The Kids Aren’t Alright
By Hannah E. Hicks
When Lucy and Carmen ended their decade-long relationship, their children, Julia and Jack, stayed with their biological mother, Lucy. Having been unable to adopt the children she co-parented without divesting Lucy’s rights, Carmen was a legal stranger to Julia and Jack. Unlike many in their situation, Lucy and Carmen remained friendly and worked out a child support arrangement and visitation schedule that allowed Carmen to maintain a close relationship with the children until her death from cancer in 2011. Even so, Lucy, Julia, and Jack were told that Carmen’s funeral service was only open to family members, and they were excluded from the service. To make matters worse, even though Carmen financially supported Lucy and her children after the break-up and throughout her illness, Carmen’s parents contested their daughter’s will and life insurance policy. Carmen’s inheritance ultimately passed to her parents rather than to her two children.
This all too common story sheds light on the financial and social burdens that befall children of queer families when states fail to recognize de facto parent adoptions (also referred to as second- or, less frequently, third-parent adoptions). De facto parent adoptions are adoptions in which a person acting as a parent is permitted to adopt the legal parent’s child without divesting the parental rights of the legal parent. In every state, single adults (including LGBT individuals) are permitted to adopt. However, states vary widely in their recognition of de facto parent adoptions. Trial courts in a half dozen states have granted third parent adoptions to LGBT families. In seventeen states, de facto parent adoption is an option for two-parent queer families. Eight states have created barriers to de facto parent adoptions by LGBT families. The status of de facto parent adoption is unclear in nineteen states, including Alabama.
De facto parent adoptions should be recognized in every state because these adoptions serve the best interests of children. When parents are unable to establish legal ties to their children, families may face higher tax burdens and costlier health insurance, and may be denied government support in times of crisis. Children may not be able to bring suit for the wrongful death of a parent, and may also be denied Social Security Survivors Benefits and Disability Insurance Benefits.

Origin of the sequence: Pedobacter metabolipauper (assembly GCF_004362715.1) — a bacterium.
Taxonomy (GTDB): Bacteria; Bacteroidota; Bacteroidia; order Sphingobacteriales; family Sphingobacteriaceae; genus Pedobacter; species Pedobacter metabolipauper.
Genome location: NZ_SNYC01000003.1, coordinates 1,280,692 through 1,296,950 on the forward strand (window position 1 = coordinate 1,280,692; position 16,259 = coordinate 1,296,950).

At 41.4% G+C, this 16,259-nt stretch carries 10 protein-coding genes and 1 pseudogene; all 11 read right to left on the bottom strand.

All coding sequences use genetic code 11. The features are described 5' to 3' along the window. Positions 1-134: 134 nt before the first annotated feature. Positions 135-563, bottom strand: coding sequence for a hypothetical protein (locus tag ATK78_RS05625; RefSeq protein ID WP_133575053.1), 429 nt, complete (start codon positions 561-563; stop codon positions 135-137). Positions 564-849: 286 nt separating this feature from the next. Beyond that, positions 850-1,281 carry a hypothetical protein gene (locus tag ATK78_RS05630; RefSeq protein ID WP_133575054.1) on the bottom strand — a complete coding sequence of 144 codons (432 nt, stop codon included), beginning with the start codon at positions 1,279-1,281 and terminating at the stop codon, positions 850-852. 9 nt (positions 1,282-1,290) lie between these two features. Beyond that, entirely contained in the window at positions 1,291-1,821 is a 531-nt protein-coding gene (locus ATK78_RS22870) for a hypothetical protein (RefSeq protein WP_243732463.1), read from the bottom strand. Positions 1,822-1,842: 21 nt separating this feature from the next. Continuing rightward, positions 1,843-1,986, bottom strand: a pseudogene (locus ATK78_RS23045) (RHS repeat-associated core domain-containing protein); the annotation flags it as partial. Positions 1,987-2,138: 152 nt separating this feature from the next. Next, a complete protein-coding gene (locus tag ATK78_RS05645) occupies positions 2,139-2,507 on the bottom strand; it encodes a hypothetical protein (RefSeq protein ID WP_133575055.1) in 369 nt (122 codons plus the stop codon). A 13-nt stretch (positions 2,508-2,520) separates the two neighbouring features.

Children growing up in queer families are often made to endure these stark realities while their counterparts who are raised in heterosexual households enjoy broad public benefits and protections. This is true even though less than a quarter of U.S. households are made up of families with two married parents and children. In 2012, just 69% of children lived with married heterosexual parents. It is imperative that state parenting laws reflect the shifting landscape of America’s families, especially when “children being raised by same-sex couples are twice as likely to live in poverty as those being raised by married heterosexual parents.” When children of queer families are offered the same legal benefits and protections already provided to the children of married heterosexual parents, they stand a better chance of avoiding poverty or breaking its cycle.
Diverse families inhabit every sphere of society, though relatively few states have taken steps to provide them with essential legal protections. Today, de facto parent adoptions are an important leg in the race toward substantive family equality. De facto parent adoptions work to reinforce the social and political legitimacy of complex modern families. De facto parent adoptions serve the best interests of children by lowering families’ tax burdens, making healthcare more affordable, and ensuring the availability of survivor’s benefits. In addition, these adoptions provide benefits and protections to families for whom civil marriage is not an option. Tradition and popular opinion must give way to the welfare of children. By making de facto parent adoptions available to all persons acting as a child’s parent, states can help steer society toward full recognition of the rich relational world we inhabit.
 Movement Advancement Project, Family Equality Council & Center for American Progress, Strengthening Economic Security for Children Living in LGBT Families 18 (2012), available at http://www.lgbtmap.org/file/strengthening-economic-security.pdf.
 Movement Advancement Project et al., supra note 1, at 4.
 See Mark A. Momjian, Cause of Action for Second-Parent Adoption, 25 Causes of Action 2d (2014); Ann Wooster, Annotation, Adoption of Child by Same-Sex Partners, 61 A.L.R. 6th (2011).
 Nancy Polikoff, Where can a child have three parents?, Beyond (Straight and Gay) Marriage (July 14, 2012), http://beyondstraightandgaymarriage.blogspot.com/2012/07/where-can-child-have-three-parents.html.
 Parenting Laws: Second Parent or Stepparent Adoption, Human Rights Campaign (Jun. 10, 2014), http://hrc-assets.s3-website-us-east-1.amazonaws.com//files/assets/resources/second_parent_adoption_6-10-2014.pdf.
 Movement Advancement Project et al., supra note 1, at 6.
 Susan Heavey, U.S. Families shift as fewer households include children: Census, Reuters (Aug. 27, 2013 2:02 PM), http://www.reuters.com/article/2013/08/27/us-usa-families-idUSBRE97Q0TJ20130827.
 Movement Advancement Project et al., supra note 1, at 1.
 Id. at 2.